I should have spotted it immediately, given that his first move after shaking my hand was to take a Wet One from the mega-pot in the shadow of the box files and wipe down his palm with it before dropping it, two- fingered, into the bin. I'm so used to odd reactions from new bosses that I just thought it was a new, imaginative way of making me feel unwelcome. It wasn't until I'd watched him surreptitiously do the same thing to three clients in a row that I started realising that this was a psychosis, not merely a weird way of pulling rank.
Graham, it seems, is terrified of germs. Now, we're all a little nervous of what we can pick up in offices. They're not hygienic places, especially with air-conditioning carrying every cold virus breathed out by someone in the lift to every desk on the 15th floor. I mean, if the Queen can have legionnaire's disease in the ventilation system at Buck House, what hope is there for her subjects? What with people's habit of nicking pens and then putting them in their mouths, it's surprising that any of us is still alive.
But that doesn't explain why Graham's Wet Ones are not, in fact, as I discovered when hunting through the box files for a copy of last month's board meeting minutes, Wet Ones at all, but a mega-box of sterile wipes. He uses them constantly. First thing in the morning, first thing after lunch and last thing at night, Graham wipes down his entire desk with a wad, paying special attention to the crevices around the drawer handles. Graham is the Michael Jackson of merchant banking.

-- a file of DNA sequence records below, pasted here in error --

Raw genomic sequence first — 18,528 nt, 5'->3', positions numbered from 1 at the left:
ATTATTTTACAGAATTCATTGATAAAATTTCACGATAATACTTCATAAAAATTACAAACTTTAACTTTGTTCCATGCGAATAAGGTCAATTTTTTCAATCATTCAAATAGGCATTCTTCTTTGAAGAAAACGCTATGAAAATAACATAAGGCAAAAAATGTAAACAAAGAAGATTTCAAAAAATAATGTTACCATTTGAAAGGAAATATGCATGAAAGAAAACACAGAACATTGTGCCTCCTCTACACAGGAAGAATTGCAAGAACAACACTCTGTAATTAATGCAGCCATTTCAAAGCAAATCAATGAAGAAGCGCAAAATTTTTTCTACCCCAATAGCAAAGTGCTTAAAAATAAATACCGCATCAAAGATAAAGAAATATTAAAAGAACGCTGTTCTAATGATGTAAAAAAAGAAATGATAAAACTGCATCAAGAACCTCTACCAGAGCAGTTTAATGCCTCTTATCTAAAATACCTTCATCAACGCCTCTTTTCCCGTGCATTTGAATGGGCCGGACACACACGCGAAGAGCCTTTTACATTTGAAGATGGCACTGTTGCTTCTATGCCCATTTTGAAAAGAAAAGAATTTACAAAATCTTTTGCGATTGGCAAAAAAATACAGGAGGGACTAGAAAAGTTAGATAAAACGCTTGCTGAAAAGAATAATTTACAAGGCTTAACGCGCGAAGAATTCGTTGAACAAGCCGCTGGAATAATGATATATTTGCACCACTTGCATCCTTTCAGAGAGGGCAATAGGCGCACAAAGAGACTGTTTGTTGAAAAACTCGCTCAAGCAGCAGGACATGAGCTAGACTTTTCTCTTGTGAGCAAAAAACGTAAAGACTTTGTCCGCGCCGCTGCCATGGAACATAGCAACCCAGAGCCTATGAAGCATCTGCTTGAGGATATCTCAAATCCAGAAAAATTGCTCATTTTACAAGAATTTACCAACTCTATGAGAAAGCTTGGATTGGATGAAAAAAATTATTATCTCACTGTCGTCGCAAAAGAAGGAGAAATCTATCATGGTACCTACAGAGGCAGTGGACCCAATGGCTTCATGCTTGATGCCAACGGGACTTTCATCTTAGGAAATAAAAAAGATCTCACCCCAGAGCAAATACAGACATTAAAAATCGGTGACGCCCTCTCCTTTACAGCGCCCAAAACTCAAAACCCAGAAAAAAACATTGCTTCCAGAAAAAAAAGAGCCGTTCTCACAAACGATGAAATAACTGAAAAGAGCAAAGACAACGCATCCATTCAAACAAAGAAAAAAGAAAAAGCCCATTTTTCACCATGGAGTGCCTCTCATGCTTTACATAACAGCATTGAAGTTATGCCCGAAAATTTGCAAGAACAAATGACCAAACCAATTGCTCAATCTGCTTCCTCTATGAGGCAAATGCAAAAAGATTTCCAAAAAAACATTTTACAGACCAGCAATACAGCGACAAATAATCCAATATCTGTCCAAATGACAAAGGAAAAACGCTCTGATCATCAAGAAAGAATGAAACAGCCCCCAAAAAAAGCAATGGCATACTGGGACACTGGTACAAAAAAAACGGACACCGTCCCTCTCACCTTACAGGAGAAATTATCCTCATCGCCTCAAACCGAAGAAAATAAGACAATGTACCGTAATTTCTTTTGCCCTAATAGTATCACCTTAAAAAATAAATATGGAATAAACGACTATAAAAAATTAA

And it's not just that. He uses them for wiping down pens, pencils, staplers, the keyboard of his computer, his fingers after he's handled a piece of paper. Once a week, a dignified young woman in an apron and rubber gloves, who doesn't seem to speak a word of English apart from "Good morning", comes round the office with a squirty bottle of something vaguely pine- scented and some J-cloths, and wipes over the earphones and mouthpieces of the telephones. I find this vaguely comforting. I don't know if you've ever looked at the little holes on a telephone mouthpiece, but it's quite a disturbing sight: slightly mushroomy, slightly cheesy. It's nice that someone is cleaning the fungi out before they get us. Graham, however, isn't content with this. When she's there, he shrinks back from his desk. When she's gone, he gets out his wipes and carefully covers every square centimetre that she's already been over. And as he does it, his Adam's apple bobs as though he's trying to stop himself being sick.
The thing is, the habit is catching. I'd never looked at my environment in such detail before, or thought about where everything might have been. The pub must occasionally pass Health and Safety inspections, I guess, but I suddenly find myself washing my hands each time one of my builder clients emerges from the loo and hands me his glass for refilling, and I have to stop myself from doing the same after handling change. In the office, following Graham's lead, I have started checking coffee-cups as they emerge from the machine in case some foreign body has attached itself to the outside.
Not that my boss has noticed. In fact, he regards me as unclean enough to go well beyond the call of duty. This morning, he arrived on tiptoe, and his skin was positively green. "Good morning, Graham," I said. He didn't answer; he seemed to be concentrating on standing on one foot, while undoing the laces on the other with the tip of a paper knife. Then he slipped it off and waved it, sole first, at me, so I saw what was on the bottom. "Oh," I said, eyeing it.
Strangulated syllables emerged from the very front of Graham's mouth, as though he was afraid to open his airways too wide. "Can you," he said, "deal with this?"
I'm calling the agency.Reuse content